No Time For Paperwork

One of the boys scanning for goats near the scene of our epic clay pigeon shoot.
One of the boys scanning for goats near the scene of our epic clay pigeon shoot.

It was Coops 50th birthday and as is tradition in our group- if you have a birthday ending in a zero, we take you away for a weekend of adventure and celebrating. Story by Michael Cleary.

12 blokes converged on a property in the mountainous backblocks of the central west of NSW. After settling in to the woolshed, we got a roaring fire going and cooked a feed fit for 12 kings. Having three seriously gifted amateur chefs in our group ensures we always eat well – even to the point where a menu is drafted and all of the necessary ingredients are purchased for each meal. Master Chef has nothing on us!

Five of us decided to go for a quick spotlight while the remaining seven guys thought a few beers around the fire was a much more gentlemanly pastime. The rabbit population had built up to their highest level in a number of years. Using the shotgun off the back of the ute provided excellent sport and we accounted for around 60 bunnies in a couple of hours. My marksmanship let me down on the first two foxes. I blamed the long grass but the boys were having none of that. Fortunately the next fox was only around 80 metres and fell to a straight forward shot.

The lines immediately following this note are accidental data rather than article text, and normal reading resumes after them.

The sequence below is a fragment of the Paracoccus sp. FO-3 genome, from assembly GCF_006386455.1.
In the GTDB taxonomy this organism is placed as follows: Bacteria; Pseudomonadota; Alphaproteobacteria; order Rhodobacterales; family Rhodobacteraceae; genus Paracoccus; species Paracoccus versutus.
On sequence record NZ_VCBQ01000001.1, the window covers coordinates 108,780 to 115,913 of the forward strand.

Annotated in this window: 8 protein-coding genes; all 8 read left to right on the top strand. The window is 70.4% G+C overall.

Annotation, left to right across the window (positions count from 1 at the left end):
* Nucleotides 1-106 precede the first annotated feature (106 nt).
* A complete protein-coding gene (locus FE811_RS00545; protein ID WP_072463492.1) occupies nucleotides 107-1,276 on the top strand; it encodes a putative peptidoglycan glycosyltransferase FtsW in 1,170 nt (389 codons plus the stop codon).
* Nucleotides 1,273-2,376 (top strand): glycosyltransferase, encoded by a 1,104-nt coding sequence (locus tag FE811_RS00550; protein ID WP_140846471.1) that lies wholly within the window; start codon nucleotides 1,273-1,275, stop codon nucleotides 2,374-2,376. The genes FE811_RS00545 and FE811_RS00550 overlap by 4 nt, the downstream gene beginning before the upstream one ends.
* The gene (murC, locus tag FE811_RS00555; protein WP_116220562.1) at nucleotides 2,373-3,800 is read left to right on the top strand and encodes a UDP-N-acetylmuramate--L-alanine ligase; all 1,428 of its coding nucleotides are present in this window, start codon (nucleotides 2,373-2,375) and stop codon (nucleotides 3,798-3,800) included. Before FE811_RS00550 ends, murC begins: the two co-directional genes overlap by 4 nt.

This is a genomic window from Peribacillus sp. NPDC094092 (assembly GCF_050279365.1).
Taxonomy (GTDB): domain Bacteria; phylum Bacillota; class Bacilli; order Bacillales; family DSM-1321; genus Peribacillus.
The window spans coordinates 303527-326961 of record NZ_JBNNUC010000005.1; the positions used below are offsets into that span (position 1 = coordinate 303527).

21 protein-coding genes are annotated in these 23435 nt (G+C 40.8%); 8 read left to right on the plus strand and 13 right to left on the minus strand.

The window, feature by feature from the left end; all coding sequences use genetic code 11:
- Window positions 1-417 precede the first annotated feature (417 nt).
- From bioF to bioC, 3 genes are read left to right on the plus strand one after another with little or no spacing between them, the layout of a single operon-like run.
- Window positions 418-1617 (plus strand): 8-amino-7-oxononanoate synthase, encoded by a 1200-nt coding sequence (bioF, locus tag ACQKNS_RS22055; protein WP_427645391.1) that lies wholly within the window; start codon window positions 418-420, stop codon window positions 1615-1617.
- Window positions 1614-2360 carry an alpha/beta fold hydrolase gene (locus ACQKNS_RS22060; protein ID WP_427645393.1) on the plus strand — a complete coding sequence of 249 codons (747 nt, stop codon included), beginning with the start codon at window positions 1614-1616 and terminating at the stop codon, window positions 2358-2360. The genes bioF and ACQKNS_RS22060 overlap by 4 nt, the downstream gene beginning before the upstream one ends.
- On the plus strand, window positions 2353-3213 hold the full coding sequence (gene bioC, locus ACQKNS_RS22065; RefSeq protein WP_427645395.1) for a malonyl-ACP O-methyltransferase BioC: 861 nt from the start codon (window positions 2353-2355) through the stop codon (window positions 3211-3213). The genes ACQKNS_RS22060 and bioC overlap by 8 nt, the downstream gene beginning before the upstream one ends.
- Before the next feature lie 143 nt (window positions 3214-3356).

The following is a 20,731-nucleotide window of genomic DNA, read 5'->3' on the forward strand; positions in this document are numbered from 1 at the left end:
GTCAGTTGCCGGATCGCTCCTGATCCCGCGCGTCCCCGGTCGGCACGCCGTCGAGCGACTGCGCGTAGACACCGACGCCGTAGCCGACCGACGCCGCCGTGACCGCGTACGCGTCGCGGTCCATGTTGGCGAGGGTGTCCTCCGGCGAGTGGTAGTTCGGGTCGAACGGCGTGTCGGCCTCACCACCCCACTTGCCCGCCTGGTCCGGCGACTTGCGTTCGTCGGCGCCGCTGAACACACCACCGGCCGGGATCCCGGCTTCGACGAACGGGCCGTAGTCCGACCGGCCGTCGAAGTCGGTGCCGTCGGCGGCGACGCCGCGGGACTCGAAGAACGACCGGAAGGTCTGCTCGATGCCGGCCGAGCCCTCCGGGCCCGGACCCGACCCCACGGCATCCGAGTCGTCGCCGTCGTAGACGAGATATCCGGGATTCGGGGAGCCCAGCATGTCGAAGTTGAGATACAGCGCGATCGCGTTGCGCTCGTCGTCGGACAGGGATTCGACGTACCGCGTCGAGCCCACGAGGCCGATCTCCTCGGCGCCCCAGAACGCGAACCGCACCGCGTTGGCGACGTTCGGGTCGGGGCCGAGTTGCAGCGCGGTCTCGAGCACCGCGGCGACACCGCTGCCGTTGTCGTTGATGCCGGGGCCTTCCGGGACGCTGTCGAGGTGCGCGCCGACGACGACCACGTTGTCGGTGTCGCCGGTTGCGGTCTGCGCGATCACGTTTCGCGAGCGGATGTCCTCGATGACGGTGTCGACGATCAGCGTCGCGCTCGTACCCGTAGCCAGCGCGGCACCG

The author with the fox that nearly escaped behind a contour bank.
The author with the fox that nearly escaped behind a contour bank.

A fraction of hold-over was required for the next fox. He was way out yonder, lying down looking straight at the spotlight. Call it luck, but I drilled him with a perfect head shot from an estimated 250 metres. We were back near camp when a fox took off and snuck along the back of a contour bank. He re-appeared at 120 metres and it was lights out for this Reynard. He turned out to be a big dog fox and his cunning was on full display whilst trying to evade us. I recently had my old Tikka model 55 in 22/250 re-barreled to a slightly heavier profile barrel. I was more than pleased with the results. A few beers around the camp fire topped off an awesome day.